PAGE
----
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A research and funding programme that supports Irish archaeology projects, promotes collaboration and partnerships, and features an online archaeology resource.
The Irish National Strategic Archaeological Research [INSTAR] Programme is designed to:
- resolve the problems of unpublished excavations;
- aid projects that require short-to-medium term support;
- facilitate collaboration on projects both nationally and internationally.
It was established in 2008 by the Minister for the Environment, Heritage and Local Government, Mr. John Gormley, T.D. in collaboration with the Heritage Council and the Royal Irish Academy.
What it Does
The INSTAR Programme was established:
- to stimulate research on the major discoveries from development-led archaeology;
- to address crucial research questions;
- to create partnerships between archaeologists and practitioners from other disciplines;
- to grow partnerships nationally and internationally that could make an important contribution to the study and understanding of Ireland’s archaeological heritage;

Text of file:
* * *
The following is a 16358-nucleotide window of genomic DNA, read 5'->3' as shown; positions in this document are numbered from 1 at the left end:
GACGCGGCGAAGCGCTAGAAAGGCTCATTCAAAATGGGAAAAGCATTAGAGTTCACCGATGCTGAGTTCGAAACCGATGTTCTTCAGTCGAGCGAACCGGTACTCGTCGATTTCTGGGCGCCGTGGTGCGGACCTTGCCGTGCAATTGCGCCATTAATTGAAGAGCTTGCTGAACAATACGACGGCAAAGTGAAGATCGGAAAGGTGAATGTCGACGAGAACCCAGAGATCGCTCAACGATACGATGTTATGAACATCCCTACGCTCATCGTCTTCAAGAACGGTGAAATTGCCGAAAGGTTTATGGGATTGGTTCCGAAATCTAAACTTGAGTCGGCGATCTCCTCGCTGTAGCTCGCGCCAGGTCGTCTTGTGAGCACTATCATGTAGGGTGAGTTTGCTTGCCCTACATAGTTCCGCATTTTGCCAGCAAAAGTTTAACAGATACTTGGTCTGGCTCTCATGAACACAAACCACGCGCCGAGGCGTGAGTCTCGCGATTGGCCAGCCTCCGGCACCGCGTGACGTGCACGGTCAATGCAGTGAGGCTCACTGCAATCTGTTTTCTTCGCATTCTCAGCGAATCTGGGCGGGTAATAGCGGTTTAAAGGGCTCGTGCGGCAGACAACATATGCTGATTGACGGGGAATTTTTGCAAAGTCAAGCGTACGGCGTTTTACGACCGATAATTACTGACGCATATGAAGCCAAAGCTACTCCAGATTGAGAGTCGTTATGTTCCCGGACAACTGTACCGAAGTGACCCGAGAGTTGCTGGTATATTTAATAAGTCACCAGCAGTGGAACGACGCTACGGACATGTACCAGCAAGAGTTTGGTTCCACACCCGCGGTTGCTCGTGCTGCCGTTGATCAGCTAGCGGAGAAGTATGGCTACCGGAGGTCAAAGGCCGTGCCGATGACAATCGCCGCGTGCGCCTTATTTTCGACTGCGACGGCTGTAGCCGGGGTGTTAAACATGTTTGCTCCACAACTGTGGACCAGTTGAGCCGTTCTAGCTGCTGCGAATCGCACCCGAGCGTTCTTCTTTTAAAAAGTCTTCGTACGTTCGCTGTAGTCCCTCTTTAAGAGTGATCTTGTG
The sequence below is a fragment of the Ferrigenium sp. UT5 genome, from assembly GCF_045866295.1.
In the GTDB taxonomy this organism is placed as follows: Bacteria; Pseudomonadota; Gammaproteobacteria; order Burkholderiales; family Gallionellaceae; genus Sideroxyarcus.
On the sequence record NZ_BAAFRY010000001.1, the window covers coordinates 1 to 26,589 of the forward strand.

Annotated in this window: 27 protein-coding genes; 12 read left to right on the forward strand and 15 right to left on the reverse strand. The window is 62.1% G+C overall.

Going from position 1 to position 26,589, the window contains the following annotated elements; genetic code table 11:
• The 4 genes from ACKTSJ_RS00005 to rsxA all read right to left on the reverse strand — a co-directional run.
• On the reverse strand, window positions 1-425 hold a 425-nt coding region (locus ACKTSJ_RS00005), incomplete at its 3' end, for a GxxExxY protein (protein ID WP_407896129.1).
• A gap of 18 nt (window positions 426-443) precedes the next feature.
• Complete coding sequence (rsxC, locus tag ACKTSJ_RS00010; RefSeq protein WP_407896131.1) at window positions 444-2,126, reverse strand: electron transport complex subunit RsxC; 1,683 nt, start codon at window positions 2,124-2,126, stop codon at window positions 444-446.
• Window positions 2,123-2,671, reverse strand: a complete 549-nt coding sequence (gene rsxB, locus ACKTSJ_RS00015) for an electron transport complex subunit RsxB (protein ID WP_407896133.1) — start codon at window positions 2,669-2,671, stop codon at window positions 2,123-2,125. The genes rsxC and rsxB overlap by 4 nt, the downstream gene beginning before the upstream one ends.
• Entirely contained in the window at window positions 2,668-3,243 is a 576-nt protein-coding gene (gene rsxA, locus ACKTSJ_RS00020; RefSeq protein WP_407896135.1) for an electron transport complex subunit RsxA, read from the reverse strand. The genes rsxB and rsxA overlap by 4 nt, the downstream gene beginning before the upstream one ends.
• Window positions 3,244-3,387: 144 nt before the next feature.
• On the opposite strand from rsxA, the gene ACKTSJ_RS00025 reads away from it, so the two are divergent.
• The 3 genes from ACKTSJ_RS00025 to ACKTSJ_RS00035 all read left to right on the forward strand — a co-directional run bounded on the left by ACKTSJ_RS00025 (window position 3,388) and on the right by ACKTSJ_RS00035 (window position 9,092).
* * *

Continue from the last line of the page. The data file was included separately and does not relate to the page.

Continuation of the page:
- to bring information about Irish archaeology to a wider audience.
The INSTAR Grants Programme, administered by the Heritage Council, provides funding for collaborative archaeological research projects under the following three diverse thematic areas:
- Cultural Identity, Territories & Boundaries;
- Environment & Climate Change;
- Landscapes & Settlement.
Information on grant applications and how to apply is available on the funding section of our website.
Grants will not exceed 75% of final costs to individual projects and projects will be evaluated on a value for money basis. The cost of institutional overheads may be included as a contribution in kind.
Queries about the programme should be emailed to the Heritage Council at: firstname.lastname@example.org
Applications may only be made through the Heritage Council online grants system.
All research carried out under the INSTAR Programme is now publicly available and can be accessed through the INSTAR Web Archive.
With over 100 reports available from 37 different projects and covering the Palaeolithic period right up to the recent past, this database has become one of the most important online Irish archaeological information resources.